The court also addressed the public interest consequences of granting disqualification. The court explained that wage and hour litigation is often financed by labor unions in order to support their members, who often lack individual resources. Such litigation, the court noted, is designed to protect all workers, including members of the union and non-members. The court reasoned that to deny employees access to attorneys knowledgeable in labor law, based on objections filed by their employer, when the named representatives of the class and the union had waived all conflicts and the motion is brought before class certification is sought, would provide a tactical edge to the employer at the expense of the putative class, and would preclude attorneys from representing union members if the attorneys have assisted the union in pre-litigation activities.
In reaching its conclusion, the court distinguished California cases (see Cal Pak Delivery, Inc. v. United States Parcel Service, Inc. (1997) 52 Cal.App.4th 1 and Apple Computer, Inc. v. Superior Court (2005) 126 Cal.App.4th 1253) that include language that “unidentified class members cannot waive a potential conflict of interest.” The court noted that the statements in these cases are dicta, and that the cases presented situations involving “irreconcilable” conflicts of interests.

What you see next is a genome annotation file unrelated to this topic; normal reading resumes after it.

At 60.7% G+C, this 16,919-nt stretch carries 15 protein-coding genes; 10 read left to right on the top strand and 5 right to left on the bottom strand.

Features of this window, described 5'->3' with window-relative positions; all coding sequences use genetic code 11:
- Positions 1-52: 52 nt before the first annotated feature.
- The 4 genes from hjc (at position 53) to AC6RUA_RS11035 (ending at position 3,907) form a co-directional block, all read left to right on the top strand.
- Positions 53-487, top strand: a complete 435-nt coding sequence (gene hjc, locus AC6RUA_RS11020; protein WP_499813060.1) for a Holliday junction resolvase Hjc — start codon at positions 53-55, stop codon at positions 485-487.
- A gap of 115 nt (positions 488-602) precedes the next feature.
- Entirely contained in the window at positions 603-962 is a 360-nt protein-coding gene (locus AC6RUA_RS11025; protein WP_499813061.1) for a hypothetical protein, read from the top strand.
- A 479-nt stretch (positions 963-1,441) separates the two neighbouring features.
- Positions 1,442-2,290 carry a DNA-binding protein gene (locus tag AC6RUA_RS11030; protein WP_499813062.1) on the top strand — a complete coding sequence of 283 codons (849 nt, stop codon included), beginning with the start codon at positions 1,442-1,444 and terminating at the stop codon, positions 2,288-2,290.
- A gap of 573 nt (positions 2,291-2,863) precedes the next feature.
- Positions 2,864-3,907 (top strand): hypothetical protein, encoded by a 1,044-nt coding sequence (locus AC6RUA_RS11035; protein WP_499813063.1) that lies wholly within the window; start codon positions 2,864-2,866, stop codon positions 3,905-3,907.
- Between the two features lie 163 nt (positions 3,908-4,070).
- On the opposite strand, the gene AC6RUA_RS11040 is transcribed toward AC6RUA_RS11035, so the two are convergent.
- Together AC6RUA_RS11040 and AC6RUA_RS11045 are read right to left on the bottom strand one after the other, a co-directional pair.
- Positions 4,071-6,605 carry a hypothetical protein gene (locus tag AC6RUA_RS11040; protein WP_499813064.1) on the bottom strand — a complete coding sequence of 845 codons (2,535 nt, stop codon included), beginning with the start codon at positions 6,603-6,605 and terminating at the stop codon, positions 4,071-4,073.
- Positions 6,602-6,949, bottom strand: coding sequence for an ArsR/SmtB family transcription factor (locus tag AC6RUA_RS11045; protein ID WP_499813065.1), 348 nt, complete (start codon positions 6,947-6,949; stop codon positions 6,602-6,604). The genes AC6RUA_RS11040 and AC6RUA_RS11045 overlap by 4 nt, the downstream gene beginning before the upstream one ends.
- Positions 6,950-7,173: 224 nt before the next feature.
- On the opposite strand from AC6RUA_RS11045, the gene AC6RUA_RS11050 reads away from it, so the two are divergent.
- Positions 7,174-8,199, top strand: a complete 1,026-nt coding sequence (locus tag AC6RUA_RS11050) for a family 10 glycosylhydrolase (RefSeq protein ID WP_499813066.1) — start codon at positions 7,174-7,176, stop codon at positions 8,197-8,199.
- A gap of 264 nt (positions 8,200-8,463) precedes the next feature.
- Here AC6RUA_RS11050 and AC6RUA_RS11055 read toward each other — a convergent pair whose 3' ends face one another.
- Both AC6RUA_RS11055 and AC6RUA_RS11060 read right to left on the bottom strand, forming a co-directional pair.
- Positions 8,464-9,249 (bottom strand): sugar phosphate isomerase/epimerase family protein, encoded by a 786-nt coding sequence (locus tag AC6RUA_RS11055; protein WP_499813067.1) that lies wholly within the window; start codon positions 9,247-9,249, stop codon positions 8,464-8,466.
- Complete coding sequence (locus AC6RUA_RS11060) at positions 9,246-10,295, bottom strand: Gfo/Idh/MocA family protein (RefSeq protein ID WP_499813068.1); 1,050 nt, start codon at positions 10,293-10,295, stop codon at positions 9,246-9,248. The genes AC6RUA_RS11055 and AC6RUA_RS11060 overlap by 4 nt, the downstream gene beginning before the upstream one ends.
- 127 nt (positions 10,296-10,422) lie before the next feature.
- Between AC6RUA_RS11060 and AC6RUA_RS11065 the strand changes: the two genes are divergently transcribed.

Finally, the court found it unnecessary to resolve the parties’ dispute as to whether the firm had represented the Guild and plaintiffs in a single “matter” within the meaning of Rule 3-310(C)(1)&(2), and whether the respective representations involved “adversity” or interests that “actually conflict” under 3-310(C)(2)&(3), since the court found that any conflict of interest had been effectively waived. The court did note however that defendants could not create an actual conflict of interest merely by pointing to some unknown class member who may have a disagreement with the Guild’s promotional activities. To do so, the court explained, would mean that no labor organization or public interest organization could fund litigation in which counsel with whom the organization had a relationship also represented a class, if any member of the class did not agree with a single, broader goal of the organization.
Case: Sharp v. Next Entertainment, Inc., 2008 WL 2191209 (June 3, 2008)